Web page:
According to the National Science Foundation, an analysis of how global warming and rising sea temperatures affects tiny oceanic organisms showed alleged man-made gloabl warming isn’t creating the crisis some scientists feared it would.
Observe. Researchers with the Woods Hole Oceanographic Institution found that rising ocean temperatures did cause an early reproductive boom in certain types of phytoplankton, tiny microscopic algae organisms that form the base of the food chain for a lot of marine ecosystems. These little guys only bloom at certain times of the year, an annual pattern that scientists feared would be affected by global warming. (After all, phytoplankton has been known to cause problems when it blooms out of control, a phenomenon that the National Centers for Coastal Ocean Science admitscan be caused by a host of factors.)
“As ocean temperatures increased during the study period, annual blooms ofSynechococcus occurred up to four weeks earlier, researchers found, because cells divide faster in warmer waters,” the 13-year study found.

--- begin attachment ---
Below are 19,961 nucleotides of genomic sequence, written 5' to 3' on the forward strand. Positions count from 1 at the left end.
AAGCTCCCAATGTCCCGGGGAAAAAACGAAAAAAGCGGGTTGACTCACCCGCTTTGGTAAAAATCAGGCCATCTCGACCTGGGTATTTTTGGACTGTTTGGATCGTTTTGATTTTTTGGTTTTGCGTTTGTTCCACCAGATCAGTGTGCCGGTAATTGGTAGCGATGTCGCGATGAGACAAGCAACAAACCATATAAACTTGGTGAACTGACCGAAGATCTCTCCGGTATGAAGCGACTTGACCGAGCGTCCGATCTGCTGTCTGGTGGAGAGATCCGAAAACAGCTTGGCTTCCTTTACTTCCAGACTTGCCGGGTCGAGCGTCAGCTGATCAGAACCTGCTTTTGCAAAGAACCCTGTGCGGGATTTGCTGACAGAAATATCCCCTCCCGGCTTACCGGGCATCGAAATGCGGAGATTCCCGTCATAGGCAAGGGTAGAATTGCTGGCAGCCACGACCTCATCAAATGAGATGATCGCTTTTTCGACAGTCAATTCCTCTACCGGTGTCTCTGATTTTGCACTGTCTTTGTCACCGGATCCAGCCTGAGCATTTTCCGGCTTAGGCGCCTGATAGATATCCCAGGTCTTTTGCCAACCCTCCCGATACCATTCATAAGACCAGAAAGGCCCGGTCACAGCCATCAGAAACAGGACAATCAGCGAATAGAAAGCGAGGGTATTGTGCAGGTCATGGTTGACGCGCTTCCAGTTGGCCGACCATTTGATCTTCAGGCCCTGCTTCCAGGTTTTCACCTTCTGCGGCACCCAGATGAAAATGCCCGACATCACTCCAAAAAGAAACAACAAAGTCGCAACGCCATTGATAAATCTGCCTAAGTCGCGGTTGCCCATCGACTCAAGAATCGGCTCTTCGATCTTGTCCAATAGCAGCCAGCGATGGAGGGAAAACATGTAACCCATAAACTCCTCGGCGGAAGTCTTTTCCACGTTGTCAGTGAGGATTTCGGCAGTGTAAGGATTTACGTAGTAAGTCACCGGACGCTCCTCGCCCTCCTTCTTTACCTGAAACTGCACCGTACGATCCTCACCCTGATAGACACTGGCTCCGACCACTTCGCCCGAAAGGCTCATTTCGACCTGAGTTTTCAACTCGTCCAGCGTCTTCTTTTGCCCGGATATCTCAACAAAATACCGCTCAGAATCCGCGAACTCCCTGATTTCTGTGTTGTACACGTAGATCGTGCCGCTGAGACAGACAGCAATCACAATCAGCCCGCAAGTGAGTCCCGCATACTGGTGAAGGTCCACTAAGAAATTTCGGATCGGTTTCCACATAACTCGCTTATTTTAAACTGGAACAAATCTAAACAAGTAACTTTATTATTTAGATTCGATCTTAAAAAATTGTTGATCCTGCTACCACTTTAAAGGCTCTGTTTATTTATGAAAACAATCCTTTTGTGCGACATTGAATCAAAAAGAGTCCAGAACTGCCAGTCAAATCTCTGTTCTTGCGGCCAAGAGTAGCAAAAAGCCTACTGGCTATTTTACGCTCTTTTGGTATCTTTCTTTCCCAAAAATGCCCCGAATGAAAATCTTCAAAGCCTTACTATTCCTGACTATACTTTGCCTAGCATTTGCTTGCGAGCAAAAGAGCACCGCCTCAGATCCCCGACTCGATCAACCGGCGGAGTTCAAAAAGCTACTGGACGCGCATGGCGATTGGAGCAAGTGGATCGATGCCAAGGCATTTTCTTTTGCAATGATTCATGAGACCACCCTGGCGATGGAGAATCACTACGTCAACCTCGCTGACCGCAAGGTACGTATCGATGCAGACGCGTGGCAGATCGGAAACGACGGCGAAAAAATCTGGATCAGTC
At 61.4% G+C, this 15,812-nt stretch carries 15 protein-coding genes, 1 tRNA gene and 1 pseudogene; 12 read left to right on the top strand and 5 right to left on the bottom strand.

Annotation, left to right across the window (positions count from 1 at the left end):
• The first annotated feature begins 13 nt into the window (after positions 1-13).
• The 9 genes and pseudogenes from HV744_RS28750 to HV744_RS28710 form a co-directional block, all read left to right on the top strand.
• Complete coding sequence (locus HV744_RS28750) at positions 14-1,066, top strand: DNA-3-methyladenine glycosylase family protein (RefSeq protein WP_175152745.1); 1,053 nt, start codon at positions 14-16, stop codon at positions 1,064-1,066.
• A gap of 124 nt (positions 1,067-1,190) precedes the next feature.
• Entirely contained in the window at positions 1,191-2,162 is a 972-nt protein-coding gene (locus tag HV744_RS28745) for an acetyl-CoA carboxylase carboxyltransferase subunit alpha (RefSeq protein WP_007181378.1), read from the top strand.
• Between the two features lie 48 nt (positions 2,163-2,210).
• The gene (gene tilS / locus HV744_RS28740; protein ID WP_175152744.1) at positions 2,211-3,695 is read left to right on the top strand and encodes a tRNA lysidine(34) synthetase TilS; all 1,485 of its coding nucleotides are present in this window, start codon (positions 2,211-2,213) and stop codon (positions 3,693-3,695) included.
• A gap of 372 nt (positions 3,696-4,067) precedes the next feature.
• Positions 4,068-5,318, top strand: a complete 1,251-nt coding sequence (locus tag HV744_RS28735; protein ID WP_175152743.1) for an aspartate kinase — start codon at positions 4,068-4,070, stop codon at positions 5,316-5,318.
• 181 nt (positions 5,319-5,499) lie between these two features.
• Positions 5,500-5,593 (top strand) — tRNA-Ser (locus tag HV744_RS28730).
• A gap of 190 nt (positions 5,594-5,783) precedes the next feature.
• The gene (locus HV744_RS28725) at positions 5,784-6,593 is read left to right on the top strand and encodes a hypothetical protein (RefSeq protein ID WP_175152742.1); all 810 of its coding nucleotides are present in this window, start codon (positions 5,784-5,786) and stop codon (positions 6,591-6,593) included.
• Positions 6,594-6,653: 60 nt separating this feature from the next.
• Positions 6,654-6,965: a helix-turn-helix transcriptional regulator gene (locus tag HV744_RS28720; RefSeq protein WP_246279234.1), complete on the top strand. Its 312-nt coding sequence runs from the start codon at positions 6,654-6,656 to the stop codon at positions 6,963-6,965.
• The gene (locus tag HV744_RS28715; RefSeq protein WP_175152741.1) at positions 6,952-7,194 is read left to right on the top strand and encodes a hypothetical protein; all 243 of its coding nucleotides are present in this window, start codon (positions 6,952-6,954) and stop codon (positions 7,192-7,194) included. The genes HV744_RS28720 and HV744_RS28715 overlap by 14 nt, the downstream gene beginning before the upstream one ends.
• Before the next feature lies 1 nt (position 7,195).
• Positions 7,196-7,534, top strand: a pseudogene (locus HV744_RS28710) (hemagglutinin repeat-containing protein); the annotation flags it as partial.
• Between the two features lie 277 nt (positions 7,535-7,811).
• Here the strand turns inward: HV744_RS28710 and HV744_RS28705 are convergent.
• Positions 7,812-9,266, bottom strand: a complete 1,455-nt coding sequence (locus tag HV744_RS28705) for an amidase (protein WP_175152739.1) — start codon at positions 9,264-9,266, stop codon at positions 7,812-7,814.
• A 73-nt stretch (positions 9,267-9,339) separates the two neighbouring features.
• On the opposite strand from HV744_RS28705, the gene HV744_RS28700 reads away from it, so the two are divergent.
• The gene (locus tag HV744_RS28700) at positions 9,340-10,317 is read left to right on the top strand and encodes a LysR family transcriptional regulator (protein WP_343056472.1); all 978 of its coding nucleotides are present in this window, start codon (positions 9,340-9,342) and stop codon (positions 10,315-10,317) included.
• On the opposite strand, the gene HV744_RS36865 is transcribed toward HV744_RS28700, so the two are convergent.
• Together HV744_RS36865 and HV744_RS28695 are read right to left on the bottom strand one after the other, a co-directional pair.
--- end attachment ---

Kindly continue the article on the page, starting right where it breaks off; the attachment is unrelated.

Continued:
Scientists were concerned that “Such shifts could have major effects on marine ecosystems worldwide.”
“If ocean temperatures continue warming over the next century, some ecosystems could become dominated by small phytoplankton, eventually leading to changes that could affect larger species like fish, whales and birds,” researchers hypothesized.
However, the study itself admits, “That growth in smaller phytoplankton isn’t a sure thing, however.” Why?
Because as it turns out, when there’s an early boom in this type of phytoplankton growth, the things that eat said phytoplankton simply eat them faster.
As the bacteria grew more quickly, tiny protozoa, viruses and other single-celled organisms that prey on Synechococcus consumed them more quickly.
“That was a surprise to us,” says Sosik. “We didn’t expect such a tight lockstep among Synechococcus and its consumers as the spring bloom changed. It shows that the consumers are able to keep up.”
This balance of bacteria and consumers leads to a similar bloom cycle year after year, but with a shift in timing earlier or later as the water temperature changes, Sosik says.
Basically, scientists spent 13 years tracking algae to study the devastation wrought by climate change, only to find out everything was A-OK — possibly because the Earth isn’t primed to fall apart at the drop of a hat.